Dismiss Notice
Hi there! You are currently viewing the forum as a guest. To log in, go here.

To become a member please register here.

Humane method of Euthanasia for sick fish

Discussion in 'Freshwater Fish Disease' started by capekate, Jun 29, 2009.

  1. capekateFishlore VIPMember

    The question of a humane method of euthanasia for our beloved fish have come up many times in the general forum. When the time comes after unsuccessful attempts at healing results in no improvement for our fish, it may come the time to think about putting the fish out of its misery and pain.

  2. sirdarksolFishlore LegendMember

    It's been awhile since this topic has been thoroughly examined on Fishlore, and the information I'm seeing from veterinary groups is a little bit different than it was the last time I saw it, so I'm starting a new discussion/thread.

    The specific point is to make sure that we know what options we have for humane euthanasia.
    What I mean by "humane" is a death that is either extremely quick or relatively painless/stress free. It does not mean that the death doesn't offend our human sensibilities. That being said, we also won't be going into gory detail on anything.

    Let's first look at some inhumane methods of euthanasia.
    The number one thing not to do is flush the fish. This is incredibly traumatic, as the fish could conceivably survive, conscious, as it gets battered around the pipes.
    Other things not to do are putting the fish on/in crushed ice, putting the fish in the freezer, or putting Alkaseltzer/soda in the water with the fish.

    One of the best methods of euthanasia available to most aquarists is the clove oil method.
    Move the fish to a small tank (about a gallon of water will do for most fish, though some very large fish may need more).
    Take a pint jar and fill with water from this container.
    Add three drops of clove oil.
    Put the lid on the jar and shake vigorously until you have a complete emulsion (the oil is totally mixed in with the water).
    Slowly add back into the water, stirring gently with your hand.
    Once the fish has stopped moving, it is sleeping. At that point, you can either add vodka to the water, or you can add another six drops of clove oil. If, after 30 minutes, the fishes' gills are still moving, add more vodka or a couple more drops of clove oil. When the fish's gills don't move for ten minutes, the fish is deceased. (Yes, ten minutes is a long time, but it's the amount of time vets say is needed to insure the fish is actually dead.)
    Note: Some vets say that the preceeding is not an acknowledged method, due to lack of testing. I argue that the number of times it has been done by aquarists is testing, and it is almost always a peaceful drop into sleep.

    Another method that will be incredibly simple to some aquarists is an overdose of CO2. If you have a pressurized CO2 tank, vigorously bubble it into the holding tank (I'm sorry... I can't find an explanation better than "vigorously bubble," but I would personally take this to mean "Attach the CO2 tube to an airstone and turn the valve up until there is a good curtain of bubbles in the tank"). This will cause the CO2 to replace the oxygen in the water, and the fish will pretty quickly fall into a coma.
    Again, the CO2 needs to be kept up for at least ten minutes after the last gill movement to insure the fish is deceased.
    Note: The preceeding method does not work for labyrinth fish or any other fish with a lung-like organ. The fish will simply surface and take a breath of air.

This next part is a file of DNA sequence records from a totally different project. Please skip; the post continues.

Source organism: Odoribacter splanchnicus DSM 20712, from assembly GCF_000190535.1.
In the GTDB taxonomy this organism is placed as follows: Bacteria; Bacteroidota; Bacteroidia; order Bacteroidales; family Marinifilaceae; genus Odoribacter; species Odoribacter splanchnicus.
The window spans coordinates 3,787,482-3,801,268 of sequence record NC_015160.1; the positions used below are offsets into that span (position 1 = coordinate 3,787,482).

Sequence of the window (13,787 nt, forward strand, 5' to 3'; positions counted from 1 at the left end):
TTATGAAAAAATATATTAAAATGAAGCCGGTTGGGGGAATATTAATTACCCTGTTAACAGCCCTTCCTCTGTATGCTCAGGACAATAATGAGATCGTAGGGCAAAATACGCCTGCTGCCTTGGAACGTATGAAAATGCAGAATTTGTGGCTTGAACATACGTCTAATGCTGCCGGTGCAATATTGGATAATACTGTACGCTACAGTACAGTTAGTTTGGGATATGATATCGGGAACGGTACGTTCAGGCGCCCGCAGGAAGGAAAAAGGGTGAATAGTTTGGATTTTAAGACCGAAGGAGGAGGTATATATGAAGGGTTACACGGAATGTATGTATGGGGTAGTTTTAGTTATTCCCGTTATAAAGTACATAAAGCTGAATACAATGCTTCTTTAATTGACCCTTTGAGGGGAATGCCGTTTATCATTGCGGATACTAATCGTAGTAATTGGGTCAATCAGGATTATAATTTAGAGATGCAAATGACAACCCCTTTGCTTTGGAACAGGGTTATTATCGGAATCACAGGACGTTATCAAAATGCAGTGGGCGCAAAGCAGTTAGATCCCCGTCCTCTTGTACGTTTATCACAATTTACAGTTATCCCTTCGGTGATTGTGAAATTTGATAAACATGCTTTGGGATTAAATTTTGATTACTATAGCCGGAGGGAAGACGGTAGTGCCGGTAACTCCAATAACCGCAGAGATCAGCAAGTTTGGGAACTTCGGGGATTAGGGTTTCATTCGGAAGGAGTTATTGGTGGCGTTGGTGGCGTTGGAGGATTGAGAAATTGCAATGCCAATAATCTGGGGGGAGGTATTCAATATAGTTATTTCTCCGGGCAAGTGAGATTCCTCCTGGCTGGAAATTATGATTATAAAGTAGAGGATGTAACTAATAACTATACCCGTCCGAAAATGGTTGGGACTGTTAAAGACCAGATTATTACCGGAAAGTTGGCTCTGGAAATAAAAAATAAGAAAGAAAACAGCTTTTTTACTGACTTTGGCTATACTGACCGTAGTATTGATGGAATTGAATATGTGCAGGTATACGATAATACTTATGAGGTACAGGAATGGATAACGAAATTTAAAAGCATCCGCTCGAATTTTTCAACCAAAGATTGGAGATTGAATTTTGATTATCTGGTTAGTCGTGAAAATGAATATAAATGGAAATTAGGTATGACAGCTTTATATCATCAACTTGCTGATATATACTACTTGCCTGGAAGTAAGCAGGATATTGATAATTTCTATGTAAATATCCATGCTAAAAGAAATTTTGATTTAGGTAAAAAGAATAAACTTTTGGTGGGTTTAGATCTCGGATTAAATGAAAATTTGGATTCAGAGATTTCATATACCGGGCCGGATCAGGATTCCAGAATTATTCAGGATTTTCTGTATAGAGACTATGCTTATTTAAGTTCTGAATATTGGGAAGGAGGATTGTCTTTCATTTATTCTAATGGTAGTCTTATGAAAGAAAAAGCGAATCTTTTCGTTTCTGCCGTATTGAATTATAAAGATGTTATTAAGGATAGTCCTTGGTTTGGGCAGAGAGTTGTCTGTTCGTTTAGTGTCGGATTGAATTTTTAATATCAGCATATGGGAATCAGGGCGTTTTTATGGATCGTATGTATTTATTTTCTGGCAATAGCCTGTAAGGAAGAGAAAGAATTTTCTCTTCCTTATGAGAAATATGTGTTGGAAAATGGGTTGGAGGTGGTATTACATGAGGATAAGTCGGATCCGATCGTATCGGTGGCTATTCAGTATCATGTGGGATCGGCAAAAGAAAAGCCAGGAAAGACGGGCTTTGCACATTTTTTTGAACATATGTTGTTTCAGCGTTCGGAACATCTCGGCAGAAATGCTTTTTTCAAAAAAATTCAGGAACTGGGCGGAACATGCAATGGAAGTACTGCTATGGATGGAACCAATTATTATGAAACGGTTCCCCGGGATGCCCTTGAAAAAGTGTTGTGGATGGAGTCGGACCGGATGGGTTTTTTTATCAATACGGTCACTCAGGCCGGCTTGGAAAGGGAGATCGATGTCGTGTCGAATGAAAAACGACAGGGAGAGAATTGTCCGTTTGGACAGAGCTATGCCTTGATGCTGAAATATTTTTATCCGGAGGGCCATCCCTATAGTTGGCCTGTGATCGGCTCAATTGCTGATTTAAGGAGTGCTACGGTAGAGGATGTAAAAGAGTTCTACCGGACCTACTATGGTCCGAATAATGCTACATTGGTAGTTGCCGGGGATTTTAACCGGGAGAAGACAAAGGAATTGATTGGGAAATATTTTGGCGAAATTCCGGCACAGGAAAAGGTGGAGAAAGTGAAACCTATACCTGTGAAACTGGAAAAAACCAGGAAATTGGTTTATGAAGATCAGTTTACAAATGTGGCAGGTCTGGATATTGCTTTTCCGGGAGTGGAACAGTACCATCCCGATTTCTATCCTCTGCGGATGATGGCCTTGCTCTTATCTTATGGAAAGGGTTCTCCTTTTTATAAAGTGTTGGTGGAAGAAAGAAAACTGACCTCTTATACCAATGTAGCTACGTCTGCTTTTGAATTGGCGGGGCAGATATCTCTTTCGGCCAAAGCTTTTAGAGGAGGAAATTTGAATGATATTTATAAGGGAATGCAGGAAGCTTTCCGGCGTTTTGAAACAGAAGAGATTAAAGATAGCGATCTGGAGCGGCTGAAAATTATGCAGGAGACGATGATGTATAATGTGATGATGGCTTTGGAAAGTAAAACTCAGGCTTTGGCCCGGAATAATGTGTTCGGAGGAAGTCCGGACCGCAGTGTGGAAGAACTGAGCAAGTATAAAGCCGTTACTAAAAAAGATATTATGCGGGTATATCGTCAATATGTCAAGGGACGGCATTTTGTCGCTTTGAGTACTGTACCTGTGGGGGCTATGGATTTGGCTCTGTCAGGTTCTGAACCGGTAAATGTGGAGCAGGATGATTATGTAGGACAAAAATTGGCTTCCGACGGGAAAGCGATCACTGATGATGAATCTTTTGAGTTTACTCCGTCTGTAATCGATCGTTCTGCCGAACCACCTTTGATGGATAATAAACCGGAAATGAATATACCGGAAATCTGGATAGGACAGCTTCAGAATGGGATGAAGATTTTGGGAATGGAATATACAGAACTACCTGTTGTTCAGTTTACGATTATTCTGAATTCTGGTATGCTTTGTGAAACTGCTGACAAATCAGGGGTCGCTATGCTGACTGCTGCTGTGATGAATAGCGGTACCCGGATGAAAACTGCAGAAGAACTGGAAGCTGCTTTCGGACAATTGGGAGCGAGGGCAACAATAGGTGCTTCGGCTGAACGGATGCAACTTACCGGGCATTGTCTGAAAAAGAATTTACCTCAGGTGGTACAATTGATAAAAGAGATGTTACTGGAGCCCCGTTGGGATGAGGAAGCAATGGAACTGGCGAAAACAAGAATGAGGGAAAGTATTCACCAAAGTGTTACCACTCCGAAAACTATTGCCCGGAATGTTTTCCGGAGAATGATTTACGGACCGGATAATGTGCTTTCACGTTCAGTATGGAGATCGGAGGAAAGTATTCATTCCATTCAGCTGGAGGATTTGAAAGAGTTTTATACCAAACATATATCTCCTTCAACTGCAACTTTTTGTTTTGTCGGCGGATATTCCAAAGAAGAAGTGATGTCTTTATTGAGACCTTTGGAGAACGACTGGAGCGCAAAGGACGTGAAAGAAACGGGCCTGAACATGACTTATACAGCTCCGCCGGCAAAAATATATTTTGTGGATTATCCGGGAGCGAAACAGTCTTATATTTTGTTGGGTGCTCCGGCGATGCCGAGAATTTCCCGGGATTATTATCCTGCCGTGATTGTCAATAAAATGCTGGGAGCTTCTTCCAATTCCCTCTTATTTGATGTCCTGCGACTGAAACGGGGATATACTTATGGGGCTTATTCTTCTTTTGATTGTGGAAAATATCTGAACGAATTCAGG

The method that has longest been supported by vets is an overdose of anesthetic. However, many aquarists do not have access to these drugs, and even if they do, the cheapest of them is usually incredibly expensive (I've seen $20 for a 2oz bottle). This is the reason that other possibilities have been explored and found.
    Still, if you happen to have access to aquatic anesthetic, follow the dosing instructions until the fish falls unconscious, then gradually add more to the water until respiration stops. Again, ten minutes after the final gill movement is necessary. One source said that leaving the body in the anesthetic bath for 2 hours is a good way to insure that it worked.

    Now we start getting into the methods that are, for one reason or another, questioned:

    One method is the chilling method. Until very recently, vets have said that this is not a humane way to euthanize fish, as ice crystals can build up in the muscles and cause extreme pain before unconsciousness occurs.
    I've found a slight update to this.
    With fish smaller than 2", rapidly chilling the fish causes a coma quickly enough that there is very little discomfort to the fish. Put the fish in a small container filled with a small amount of warm aquarium water. Place the small container in a larger ice-water bath (you don't want the ice-water in the container, you just want the ice water to cool the container)
    Personally, I would leave the fish in the ice-cold water for a very long time (hours), to be absolutely sure.

    A possibility that many on this forum find distasteful (to the point that it is often argued that it isn't humane) is decapitation followed by pithing.
    If you don't know how to effectively pith a fish, then it is best not to use this method.

    Not all of these methods are appropriate for everyone. That's why there are so many different ones. If it is necessary to euthanize a fish, work with the method that is the least uncomfortable for you. Some aquarists are also fishers by hobby or by trade, and the last method is something with which they have both practice and a certain comfort with, and this is completely fine. Some aquarists want their fish to simply "go to sleep." The method used to do this will depend upon how much they want to spend and/or what they have on hand.